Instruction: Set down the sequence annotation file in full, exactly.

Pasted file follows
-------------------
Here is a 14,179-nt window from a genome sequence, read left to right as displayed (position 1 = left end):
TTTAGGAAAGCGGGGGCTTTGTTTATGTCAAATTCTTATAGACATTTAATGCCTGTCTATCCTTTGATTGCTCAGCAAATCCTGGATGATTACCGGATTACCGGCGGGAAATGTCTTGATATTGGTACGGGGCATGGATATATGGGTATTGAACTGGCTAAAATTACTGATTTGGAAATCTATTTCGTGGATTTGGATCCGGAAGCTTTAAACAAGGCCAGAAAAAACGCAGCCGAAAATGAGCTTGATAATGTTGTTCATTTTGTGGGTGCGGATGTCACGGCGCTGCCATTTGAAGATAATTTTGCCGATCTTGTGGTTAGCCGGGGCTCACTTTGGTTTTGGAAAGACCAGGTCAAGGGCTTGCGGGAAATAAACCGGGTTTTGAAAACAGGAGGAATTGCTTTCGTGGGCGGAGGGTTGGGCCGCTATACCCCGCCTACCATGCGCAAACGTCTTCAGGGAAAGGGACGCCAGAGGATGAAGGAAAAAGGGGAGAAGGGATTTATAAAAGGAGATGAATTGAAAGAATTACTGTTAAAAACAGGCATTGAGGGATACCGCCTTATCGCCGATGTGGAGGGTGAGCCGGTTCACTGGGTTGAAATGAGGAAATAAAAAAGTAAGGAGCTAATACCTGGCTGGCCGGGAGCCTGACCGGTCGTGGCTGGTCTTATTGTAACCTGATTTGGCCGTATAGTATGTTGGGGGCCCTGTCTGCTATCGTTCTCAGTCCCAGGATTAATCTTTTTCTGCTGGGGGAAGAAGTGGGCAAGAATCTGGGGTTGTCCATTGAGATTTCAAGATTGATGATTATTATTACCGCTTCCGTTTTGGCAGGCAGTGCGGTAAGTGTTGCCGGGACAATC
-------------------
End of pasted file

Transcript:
Here is a 14,179-nt window from a genome sequence, read left to right as displayed (position 1 = left end):
TTTAGGAAAGCGGGGGCTTTGTTTATGTCAAATTCTTATAGACATTTAATGCCTGTCTATCCTTTGATTGCTCAGCAAATCCTGGATGATTACCGGATTACCGGCGGGAAATGTCTTGATATTGGTACGGGGCATGGATATATGGGTATTGAACTGGCTAAAATTACTGATTTGGAAATCTATTTCGTGGATTTGGATCCGGAAGCTTTAAACAAGGCCAGAAAAAACGCAGCCGAAAATGAGCTTGATAATGTTGTTCATTTTGTGGGTGCGGATGTCACGGCGCTGCCATTTGAAGATAATTTTGCCGATCTTGTGGTTAGCCGGGGCTCACTTTGGTTTTGGAAAGACCAGGTCAAGGGCTTGCGGGAAATAAACCGGGTTTTGAAAACAGGAGGAATTGCTTTCGTGGGCGGAGGGTTGGGCCGCTATACCCCGCCTACCATGCGCAAACGTCTTCAGGGAAAGGGACGCCAGAGGATGAAGGAAAAAGGGGAGAAGGGATTTATAAAAGGAGATGAATTGAAAGAATTACTGTTAAAAACAGGCATTGAGGGATACCGCCTTATCGCCGATGTGGAGGGTGAGCCGGTTCACTGGGTTGAAATGAGGAAATAAAAAAGTAAGGAGCTAATACCTGGCTGGCCGGGAGCCTGACCGGTCGTGGCTGGTCTTATTGTAACCTGATTTGGCCGTATAGTATGTTGGGGGCCCTGTCTGCTATCGTTCTCAGTCCCAGGATTAATCTTTTTCTGCTGGGGGAAGAAGTGGGCAAGAATCTGGGGTTGTCCATTGAGATTTCAAGATTGATGATTATTATTACCGCTTCCGTTTTGGCAGGCAGTGCGGTAAGTGTTGCCGGGACAATC